Dg. Borenstein et al., The value of magnetic resonance imaging of the lumbar spine to predict low-back pain in asymptomatic subjects - A seven-year follow-up study, J BONE-AM V, 83A(9), 2001, pp. 1306-1311
Ortopedics, Rehabilitation & Sport Medicine","da verificare
Background: In 1989, a group of sixty-seven asymptomatic individuals with n
o history of back pain underwent magnetic resonance imaging of the lumbar s
pine. Twenty-one subjects (31%) had an identifiable abnormality of a disc o
r of the spinal canal. In the current study, we investigated whether the fi
ndings on the scans of the lumbar spine that had been made in 1989 predicte
d the development of low-back pain in these asymptomatic subjects.
Methods: A questionnaire concerning the development and duration of low-bac
k pain over a seven-year period was sent to the sixty-seven asymptomatic in
dividuals from the 1989 study. A total of fifty subjects completed and retu
rned the questionnaire. A repeat magnetic resonance scan was made for thirt
y-one of these subjects. Two neuroradiologists and one orthopaedic spine su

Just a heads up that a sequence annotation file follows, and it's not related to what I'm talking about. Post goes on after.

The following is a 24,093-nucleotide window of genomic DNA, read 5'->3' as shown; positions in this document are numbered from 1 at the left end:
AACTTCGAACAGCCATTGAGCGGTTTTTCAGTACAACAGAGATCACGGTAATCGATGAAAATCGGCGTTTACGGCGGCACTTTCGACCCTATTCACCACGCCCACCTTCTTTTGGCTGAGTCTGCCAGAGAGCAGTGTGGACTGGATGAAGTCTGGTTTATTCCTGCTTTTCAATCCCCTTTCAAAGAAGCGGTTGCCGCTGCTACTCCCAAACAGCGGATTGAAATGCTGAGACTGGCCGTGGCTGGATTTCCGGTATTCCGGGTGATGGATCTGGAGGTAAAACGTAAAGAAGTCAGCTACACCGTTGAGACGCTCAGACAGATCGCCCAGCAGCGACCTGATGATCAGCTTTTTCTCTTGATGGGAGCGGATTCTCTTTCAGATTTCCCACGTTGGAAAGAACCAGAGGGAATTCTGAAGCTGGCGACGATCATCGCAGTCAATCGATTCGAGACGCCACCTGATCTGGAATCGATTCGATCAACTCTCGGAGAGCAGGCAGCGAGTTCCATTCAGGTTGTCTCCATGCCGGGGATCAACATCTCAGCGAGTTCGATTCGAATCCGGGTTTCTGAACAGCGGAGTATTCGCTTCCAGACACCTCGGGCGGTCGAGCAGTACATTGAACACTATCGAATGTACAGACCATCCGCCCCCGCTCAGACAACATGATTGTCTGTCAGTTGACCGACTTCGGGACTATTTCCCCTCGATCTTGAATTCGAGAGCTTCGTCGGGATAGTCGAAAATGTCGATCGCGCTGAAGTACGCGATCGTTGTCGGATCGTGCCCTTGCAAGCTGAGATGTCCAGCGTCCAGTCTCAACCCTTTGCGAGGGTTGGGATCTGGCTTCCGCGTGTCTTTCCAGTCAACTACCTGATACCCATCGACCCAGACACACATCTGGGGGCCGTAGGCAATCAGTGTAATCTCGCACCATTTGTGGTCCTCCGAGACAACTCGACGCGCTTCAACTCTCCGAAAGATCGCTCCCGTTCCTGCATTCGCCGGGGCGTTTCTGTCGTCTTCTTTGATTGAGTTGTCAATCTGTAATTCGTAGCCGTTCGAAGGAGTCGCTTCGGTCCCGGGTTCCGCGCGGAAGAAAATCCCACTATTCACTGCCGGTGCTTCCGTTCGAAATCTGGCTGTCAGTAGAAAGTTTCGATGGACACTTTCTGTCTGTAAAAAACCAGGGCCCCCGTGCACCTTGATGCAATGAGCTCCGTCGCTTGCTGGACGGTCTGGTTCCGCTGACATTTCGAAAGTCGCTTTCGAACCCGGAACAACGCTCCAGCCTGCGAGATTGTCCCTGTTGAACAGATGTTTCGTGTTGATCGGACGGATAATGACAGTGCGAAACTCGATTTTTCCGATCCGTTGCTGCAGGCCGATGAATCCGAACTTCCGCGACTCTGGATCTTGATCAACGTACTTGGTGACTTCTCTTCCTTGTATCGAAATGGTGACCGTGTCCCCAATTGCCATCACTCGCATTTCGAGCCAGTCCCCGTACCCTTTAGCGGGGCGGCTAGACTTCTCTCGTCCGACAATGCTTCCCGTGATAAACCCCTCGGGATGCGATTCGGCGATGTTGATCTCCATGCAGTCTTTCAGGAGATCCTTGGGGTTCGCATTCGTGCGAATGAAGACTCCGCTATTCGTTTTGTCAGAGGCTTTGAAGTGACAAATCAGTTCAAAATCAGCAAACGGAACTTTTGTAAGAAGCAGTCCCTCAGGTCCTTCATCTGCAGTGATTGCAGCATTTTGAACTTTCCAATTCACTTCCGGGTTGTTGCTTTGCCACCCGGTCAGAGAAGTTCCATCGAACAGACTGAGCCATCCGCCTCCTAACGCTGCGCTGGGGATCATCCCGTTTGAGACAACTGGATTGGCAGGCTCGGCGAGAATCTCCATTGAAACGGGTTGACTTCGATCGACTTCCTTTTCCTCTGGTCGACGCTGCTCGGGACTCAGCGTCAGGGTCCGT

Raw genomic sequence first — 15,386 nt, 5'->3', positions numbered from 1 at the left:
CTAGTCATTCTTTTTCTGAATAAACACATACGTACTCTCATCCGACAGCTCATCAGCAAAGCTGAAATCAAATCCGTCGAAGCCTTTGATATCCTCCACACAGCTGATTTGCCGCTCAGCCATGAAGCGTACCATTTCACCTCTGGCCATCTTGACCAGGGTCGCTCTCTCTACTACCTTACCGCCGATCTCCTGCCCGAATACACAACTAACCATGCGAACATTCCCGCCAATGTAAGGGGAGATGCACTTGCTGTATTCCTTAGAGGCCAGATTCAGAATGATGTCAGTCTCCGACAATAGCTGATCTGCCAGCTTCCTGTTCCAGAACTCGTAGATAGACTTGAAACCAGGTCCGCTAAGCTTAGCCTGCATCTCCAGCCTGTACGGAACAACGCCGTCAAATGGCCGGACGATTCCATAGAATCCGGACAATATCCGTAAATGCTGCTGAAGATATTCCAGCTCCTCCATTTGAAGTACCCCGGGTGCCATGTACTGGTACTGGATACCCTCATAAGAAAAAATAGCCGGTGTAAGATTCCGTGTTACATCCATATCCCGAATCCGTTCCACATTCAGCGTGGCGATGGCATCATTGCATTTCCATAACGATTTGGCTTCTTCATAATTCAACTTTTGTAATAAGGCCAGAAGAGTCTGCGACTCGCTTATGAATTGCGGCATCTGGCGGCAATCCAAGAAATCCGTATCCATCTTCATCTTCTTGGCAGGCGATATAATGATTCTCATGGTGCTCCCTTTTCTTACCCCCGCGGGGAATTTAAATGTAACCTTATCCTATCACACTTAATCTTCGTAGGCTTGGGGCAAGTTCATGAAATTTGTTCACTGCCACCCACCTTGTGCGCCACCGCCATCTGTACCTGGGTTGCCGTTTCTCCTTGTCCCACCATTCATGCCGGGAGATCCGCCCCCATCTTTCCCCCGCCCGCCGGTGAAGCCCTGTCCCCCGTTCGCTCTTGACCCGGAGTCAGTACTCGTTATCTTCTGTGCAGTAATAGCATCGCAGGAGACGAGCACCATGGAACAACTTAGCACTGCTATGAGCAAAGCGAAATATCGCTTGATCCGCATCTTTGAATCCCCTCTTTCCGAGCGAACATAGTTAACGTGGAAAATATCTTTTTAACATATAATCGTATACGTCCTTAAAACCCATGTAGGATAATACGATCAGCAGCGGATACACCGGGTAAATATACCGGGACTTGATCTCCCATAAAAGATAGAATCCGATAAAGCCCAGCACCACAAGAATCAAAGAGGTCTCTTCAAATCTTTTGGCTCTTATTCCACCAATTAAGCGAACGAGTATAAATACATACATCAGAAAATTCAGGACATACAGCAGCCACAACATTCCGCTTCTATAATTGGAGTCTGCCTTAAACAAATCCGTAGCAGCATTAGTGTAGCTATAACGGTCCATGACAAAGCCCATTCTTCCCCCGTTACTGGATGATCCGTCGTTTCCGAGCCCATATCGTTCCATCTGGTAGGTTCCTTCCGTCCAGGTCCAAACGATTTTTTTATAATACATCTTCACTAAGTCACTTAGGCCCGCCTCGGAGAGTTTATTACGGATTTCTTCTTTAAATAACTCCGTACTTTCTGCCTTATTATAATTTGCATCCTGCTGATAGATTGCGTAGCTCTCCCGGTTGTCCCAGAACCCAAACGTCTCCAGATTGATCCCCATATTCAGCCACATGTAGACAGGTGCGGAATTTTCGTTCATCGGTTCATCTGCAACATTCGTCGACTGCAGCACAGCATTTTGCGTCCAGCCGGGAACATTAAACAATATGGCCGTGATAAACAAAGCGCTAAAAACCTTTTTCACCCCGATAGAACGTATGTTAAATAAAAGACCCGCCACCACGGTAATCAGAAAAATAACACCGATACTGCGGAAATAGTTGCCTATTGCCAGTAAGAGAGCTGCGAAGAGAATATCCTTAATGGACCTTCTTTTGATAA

rgeon interpreted the original and repeat scans in a blinded fashion, indep
endent of clinical information. At each disc level, any radiographic abnorm
ality, including bulging or degeneration of the disc, was identified. Radio
graphic progression was defined as increasing severity of an abnormality at
a specific disc level or the involvement of additional levels.
Results: Of the fifty subjects who returned the questionnaire, twenty-nine
(58%) had no back pain. Low-back pain developed in twenty-one subjects duri
ng the seven-year study period. The :1989 scans of these subjects demonstra
ted normal findings in twelve, a herniated disc in five, stenosis in three,
and moderate disc degeneration in one. Eight individuals had radiating leg
pain; four of them had had normal findings on the original scans, two had
had spinal stenosis, one had had a disc protrusion, and one had had a disc
extrusion. In general, repeat magnetic resonance imaging scans revealed a g
reater frequency of disc herniation, bulging, degeneration, and spinal sten
osis than did the original scans.
Conclusions: The findings on magnetic resonance scans were not predictive o
f the development or duration of low-back pain. Individuals with the longes
t duration of low-back pain did not have the greatest degree of anatomical
abnormality on the original, 1989 scans. Clinical correlation is essential
to determine the importance of abnormalities on magnetic resonance images.